GenCon, as usual, was amazing. It really was. Some 37,000 people came through the convention and I got to see a lot of them from my place in the Writer's Symposium and in the Dealer's Hall. I had a good, if stressful time of it. Travel
Travel was interesting. On the way there, we couldn't have had a smoother time of it. On the way home, I was cursed with Mary Robinette Kowal's travel karma
from hell. The way home ended up with us being up for about 33 hours with 27 hours of those hours spent in airports or in the air.
I mean, our plane was diverted to Nashville because we didn't have enough fuel. This was amusing because AirTran just got bought by Southwest and we were the first AirTran plane to land at Nashville. There were a lot of curious Southwest workers peeking into the plane.
All I can say is that I'm glad the bad travel karma happened after the convention.Booth
I had my booth in Author's Avenue. I sold 90 of the 124 books, gave away 30 books to charity, contests and last day sales. It was a good time. I like the new set up for Author's Avenue in the middle of the Dealer's Hall. We got a lot of exposure and decent sales. I have to admit, it's nice to have a table to retreat behind with all of those people at the convention. It was extra awesome because Lily and Jeff worked the booth with me.Writer's Symposium
All my panels were early morning panels – 8am and 9am. Which is 5am and 6am my time. But I made it and I'd like to think I was coherent. It's nice to see writers come back again and again with intelligent questions. ENnies
So, this was the big deal for me. I didn't realize just how stressful it was to be at a convention where you are up for an award. Now I know. I almost didn't go to the ceremony. But, I did because, dammit, I wanted to be there if I won. And, guess what, I did win! I won the silver ENnie for the best electronic book for Shanghai Vampocalypse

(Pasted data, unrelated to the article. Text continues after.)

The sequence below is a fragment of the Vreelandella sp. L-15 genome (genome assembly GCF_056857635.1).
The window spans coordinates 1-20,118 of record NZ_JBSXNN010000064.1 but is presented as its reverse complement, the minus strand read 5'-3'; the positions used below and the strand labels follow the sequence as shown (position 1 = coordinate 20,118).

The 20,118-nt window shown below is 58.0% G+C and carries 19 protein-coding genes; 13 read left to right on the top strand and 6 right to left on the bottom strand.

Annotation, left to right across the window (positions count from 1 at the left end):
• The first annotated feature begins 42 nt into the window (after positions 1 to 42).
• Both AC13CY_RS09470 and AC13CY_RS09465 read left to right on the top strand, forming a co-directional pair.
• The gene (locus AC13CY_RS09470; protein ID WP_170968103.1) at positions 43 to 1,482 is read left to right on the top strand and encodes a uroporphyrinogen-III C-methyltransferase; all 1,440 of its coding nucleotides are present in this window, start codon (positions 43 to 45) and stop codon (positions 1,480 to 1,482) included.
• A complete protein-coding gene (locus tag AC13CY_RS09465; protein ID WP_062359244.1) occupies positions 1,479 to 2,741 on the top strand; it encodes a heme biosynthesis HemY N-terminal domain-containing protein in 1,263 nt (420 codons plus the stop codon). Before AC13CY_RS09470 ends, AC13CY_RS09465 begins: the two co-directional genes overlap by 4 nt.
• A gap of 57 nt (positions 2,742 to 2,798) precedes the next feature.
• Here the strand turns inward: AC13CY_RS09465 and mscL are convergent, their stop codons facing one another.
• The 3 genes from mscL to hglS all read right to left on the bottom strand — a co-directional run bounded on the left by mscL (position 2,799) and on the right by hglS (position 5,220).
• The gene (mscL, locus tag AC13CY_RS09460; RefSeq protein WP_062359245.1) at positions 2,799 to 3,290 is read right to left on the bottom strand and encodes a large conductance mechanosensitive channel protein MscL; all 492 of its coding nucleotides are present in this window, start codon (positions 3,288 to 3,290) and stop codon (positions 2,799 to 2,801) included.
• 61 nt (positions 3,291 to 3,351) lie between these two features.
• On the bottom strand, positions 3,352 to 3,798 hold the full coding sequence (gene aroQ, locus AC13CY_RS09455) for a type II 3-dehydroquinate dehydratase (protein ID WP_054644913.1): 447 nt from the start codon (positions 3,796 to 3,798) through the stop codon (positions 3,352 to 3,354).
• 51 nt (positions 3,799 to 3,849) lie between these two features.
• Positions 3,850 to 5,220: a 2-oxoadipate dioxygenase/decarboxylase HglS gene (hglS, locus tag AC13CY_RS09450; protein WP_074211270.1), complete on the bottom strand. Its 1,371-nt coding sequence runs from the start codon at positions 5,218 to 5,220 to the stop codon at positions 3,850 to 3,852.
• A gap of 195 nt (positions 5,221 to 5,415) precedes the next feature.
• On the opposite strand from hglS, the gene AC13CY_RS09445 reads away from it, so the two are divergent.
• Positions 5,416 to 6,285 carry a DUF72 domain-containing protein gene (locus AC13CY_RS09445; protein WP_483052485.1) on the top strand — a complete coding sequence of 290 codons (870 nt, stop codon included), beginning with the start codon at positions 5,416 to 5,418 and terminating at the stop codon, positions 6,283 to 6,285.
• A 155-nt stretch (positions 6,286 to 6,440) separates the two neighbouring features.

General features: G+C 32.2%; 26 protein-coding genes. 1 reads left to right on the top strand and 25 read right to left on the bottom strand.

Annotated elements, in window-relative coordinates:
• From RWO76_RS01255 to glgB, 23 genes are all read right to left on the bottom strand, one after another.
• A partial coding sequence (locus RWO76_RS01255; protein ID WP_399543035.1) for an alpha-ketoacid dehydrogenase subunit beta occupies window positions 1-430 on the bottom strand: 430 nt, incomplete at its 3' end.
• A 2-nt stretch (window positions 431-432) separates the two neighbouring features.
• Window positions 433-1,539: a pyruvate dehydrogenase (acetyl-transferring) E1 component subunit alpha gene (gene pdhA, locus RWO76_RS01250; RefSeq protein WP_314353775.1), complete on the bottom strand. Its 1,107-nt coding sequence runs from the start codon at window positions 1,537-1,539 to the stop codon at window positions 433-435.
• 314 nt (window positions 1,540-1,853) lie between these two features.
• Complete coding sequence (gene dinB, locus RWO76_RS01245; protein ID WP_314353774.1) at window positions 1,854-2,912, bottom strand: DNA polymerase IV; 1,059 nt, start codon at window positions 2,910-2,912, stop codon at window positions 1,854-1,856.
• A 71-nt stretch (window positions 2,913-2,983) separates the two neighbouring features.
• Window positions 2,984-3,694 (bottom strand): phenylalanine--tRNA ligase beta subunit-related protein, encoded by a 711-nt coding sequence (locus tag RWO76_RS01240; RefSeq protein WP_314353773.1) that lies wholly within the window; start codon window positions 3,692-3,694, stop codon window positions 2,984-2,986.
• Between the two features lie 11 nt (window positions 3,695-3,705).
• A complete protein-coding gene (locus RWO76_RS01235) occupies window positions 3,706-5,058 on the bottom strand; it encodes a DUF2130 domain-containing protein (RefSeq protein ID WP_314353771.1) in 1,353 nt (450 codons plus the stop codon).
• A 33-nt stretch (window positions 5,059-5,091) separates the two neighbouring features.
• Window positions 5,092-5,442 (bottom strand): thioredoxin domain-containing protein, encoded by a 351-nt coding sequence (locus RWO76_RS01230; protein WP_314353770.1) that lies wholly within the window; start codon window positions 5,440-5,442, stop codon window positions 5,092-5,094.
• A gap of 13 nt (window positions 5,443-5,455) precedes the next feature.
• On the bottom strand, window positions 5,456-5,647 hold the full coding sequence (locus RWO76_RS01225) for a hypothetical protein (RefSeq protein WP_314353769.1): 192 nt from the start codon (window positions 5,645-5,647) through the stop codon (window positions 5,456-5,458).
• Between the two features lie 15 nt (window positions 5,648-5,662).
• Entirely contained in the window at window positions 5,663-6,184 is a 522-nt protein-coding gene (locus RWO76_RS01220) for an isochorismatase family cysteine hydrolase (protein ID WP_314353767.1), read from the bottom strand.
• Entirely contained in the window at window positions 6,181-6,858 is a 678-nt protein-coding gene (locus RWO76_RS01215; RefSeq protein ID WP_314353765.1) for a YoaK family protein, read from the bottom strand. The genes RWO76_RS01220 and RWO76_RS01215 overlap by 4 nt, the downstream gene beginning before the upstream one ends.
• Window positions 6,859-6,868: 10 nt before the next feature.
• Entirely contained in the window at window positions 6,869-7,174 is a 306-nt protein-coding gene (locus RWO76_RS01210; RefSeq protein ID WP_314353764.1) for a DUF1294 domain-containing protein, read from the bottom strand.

, published by Savage Mojo. This is the RPG industry's equivalent of the Golden Globe awards.
I know I squeezed the heck out of Jeff's hand and he says I shrieked when Shanghai was announced. I can neither confirm or deny this. Heck, I can't even remember the applause as more than a rush of noise. This was my thought process: OMG, I won! I WON! OMG. Ok. Ok. Don't trip going up the stairs. Don't fall. Don't faint. Read your speech. Slow down, dammit! OMG. Wait for Aaron. Ok. Ok. Don't fall. There's Jeff! One stair at a time. Ok. OMG, I won!
That was it.
Here's my speech; short and simple: "I want to thank Martin Klimes and all of the people at Savage Mojo for their work on Shanghai Vampocalypse. In particular, Alan Bundock for his statting expertise and my artists, Aaron Acevedo and Jason Engle. Also, I want to thank my husband, Jeff, who, as a gamer, a geek and an engineer, is the perfect sounding board. Finally, I want to thank Ryan Macklin for making me write this acceptance speech."
I really didn't think I was going to win but I did and it was awesome.Future Projects
You know how I said before that August always brought changes? Well, this August is crazier than normal. Because of the ENnie (coupled with last year's win of the Origins award), I immediately was offered a number of big writing tie-in projects. These are the kinds of projects I have been working towards for years. Suddenly, just when I was shifting my career to editing/publishing with a little bit of writing, I am now back to lots of writing with a little bit of editing and no publishing.
I had to have a long talk with Apex about Black Room Publications and step back and managing editor. I will not have time in the next year. At all. I'm still with Apex, but I'll be back to assistant editor, conventions and the like. They are really happy for me.
As for the tie-in projects, they are fabulous and wonderful and exciting (and a little bit intimidating). I will announce them as contracts are signed and permission for public knowledge is given.